Colorado lets oil and gas companies pollute for 90 days without federally required permits that limit emissions
Colorado public health officials have let oil and gas companies begin drilling and fracking for fossil fuels at nearly 200 industrial sites across the state without first obtaining federally required permits that limit how much toxic pollution they can spew into the air.
Air pollution control officials at the Colorado Department of Public Health and Environment allow the industry to emit hundreds of tons of volatile organic chemicals, cancer-causing benzene and other pollutants using an exemption tucked into the state’s voluminous rules for the industry — rules that former Gov. John Hickenlooper, state leaders and industry officials long have hailed as the toughest in the nation.
They rely on this 27-year-old state exemption to give oil and gas companies 90 days to pollute, then assess what they need from Colorado regulators before applying for the air permits that set limits on emissions from industrial sites.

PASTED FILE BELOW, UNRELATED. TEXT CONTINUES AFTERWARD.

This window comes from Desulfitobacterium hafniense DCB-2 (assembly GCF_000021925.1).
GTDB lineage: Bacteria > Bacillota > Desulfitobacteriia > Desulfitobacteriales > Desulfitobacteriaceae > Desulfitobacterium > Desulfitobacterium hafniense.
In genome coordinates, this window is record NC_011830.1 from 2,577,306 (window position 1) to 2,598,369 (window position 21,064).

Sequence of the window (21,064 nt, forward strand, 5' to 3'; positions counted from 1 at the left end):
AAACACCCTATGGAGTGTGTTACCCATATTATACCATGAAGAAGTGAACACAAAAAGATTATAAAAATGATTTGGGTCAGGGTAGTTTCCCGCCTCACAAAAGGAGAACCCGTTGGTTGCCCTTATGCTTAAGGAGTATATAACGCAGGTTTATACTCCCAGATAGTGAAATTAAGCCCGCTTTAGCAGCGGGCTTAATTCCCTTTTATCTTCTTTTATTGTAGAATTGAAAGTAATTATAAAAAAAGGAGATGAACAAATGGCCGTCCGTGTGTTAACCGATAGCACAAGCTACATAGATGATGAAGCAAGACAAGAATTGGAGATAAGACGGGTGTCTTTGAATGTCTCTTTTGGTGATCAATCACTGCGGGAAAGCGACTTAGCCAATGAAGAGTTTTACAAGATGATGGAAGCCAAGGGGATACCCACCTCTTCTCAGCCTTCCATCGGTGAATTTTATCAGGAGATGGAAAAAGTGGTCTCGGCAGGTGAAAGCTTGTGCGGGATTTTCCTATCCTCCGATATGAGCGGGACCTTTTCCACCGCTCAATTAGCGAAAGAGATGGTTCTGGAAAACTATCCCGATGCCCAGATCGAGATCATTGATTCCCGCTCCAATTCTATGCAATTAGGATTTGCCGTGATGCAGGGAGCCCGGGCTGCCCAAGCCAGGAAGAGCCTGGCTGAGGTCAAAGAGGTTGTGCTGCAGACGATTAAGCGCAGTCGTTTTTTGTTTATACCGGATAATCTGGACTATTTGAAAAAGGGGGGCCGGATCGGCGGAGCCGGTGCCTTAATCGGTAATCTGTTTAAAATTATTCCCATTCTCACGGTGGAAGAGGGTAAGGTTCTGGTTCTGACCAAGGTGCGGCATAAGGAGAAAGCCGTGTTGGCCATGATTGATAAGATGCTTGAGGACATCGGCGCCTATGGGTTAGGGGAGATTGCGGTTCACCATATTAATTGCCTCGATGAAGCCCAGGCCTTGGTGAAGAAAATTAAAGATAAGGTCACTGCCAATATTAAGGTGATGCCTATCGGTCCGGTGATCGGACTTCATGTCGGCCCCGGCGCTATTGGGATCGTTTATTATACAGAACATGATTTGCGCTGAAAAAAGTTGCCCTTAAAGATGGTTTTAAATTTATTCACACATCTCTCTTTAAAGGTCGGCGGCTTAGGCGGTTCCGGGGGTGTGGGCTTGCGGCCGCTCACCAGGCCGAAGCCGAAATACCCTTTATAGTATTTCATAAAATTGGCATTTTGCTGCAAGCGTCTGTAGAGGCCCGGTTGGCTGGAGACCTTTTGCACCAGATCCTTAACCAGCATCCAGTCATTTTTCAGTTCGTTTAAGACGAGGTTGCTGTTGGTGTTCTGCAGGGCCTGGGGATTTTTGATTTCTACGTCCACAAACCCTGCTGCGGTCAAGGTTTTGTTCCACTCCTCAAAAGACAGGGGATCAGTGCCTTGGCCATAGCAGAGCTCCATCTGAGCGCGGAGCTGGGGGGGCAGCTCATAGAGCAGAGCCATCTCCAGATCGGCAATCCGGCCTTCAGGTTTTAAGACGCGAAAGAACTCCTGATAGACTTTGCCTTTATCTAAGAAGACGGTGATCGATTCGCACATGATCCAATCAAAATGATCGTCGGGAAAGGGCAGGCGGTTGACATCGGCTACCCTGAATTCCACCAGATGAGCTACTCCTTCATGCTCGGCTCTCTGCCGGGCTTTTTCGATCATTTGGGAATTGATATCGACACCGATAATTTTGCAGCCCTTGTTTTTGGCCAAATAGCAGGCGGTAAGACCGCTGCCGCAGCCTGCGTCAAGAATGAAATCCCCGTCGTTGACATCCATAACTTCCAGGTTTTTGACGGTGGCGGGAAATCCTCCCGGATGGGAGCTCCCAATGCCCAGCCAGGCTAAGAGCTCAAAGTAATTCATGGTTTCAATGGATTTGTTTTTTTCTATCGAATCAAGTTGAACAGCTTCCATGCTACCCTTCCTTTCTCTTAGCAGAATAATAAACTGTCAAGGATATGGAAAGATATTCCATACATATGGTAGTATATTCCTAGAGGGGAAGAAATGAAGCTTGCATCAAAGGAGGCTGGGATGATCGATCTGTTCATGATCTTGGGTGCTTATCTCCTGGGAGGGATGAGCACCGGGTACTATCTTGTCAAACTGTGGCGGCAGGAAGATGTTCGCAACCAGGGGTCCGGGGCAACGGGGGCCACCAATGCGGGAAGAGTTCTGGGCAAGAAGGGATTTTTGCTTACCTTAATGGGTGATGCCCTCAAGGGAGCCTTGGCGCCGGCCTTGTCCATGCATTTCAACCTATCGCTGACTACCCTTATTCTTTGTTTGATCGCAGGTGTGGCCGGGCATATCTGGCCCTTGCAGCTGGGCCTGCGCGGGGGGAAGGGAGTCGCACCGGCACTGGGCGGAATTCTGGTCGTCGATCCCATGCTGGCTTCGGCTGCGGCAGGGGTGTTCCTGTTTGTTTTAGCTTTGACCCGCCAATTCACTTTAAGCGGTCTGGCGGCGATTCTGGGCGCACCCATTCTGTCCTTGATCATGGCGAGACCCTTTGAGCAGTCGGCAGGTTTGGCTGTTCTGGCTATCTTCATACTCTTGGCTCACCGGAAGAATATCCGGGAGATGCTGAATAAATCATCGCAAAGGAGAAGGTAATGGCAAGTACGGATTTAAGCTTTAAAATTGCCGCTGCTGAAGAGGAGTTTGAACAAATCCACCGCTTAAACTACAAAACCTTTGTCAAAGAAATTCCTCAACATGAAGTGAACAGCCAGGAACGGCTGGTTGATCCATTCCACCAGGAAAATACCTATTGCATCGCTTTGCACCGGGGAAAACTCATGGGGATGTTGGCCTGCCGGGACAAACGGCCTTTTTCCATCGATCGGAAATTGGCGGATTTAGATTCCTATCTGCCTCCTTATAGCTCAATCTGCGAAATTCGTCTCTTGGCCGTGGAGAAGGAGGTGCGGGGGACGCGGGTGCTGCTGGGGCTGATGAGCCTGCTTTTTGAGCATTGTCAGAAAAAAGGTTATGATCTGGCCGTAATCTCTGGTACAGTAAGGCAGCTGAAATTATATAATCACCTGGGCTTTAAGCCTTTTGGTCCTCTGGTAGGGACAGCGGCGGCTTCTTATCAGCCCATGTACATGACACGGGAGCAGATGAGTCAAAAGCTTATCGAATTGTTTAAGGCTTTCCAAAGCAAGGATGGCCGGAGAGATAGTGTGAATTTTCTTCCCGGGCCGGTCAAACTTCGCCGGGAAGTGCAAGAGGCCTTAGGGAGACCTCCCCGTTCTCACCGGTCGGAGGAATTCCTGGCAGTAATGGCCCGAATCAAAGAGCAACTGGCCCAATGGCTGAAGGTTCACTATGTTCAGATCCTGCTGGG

“It is a loophole that allows pollution at some of the times when the pollution is the most extreme,” said U.S. Rep. Diana DeGette, D-Denver, who chairs a congressional panel that oversees the Environmental Protection Agency.
Colorado’s practice may not be legal under the federal Clean Air Act. While oil and gas companies are required to install controls to minimize emissions during the 90-day window, state inspectors don’t check unless they receive specific complaints. State health officials told The Denver Post they have begun a review of whether the exemption complies with federal law. This comes as Gov. Jared Polis has signaled his intentions to try to improve Colorado’s deteriorating air quality.
Read the full story via The Denver Post.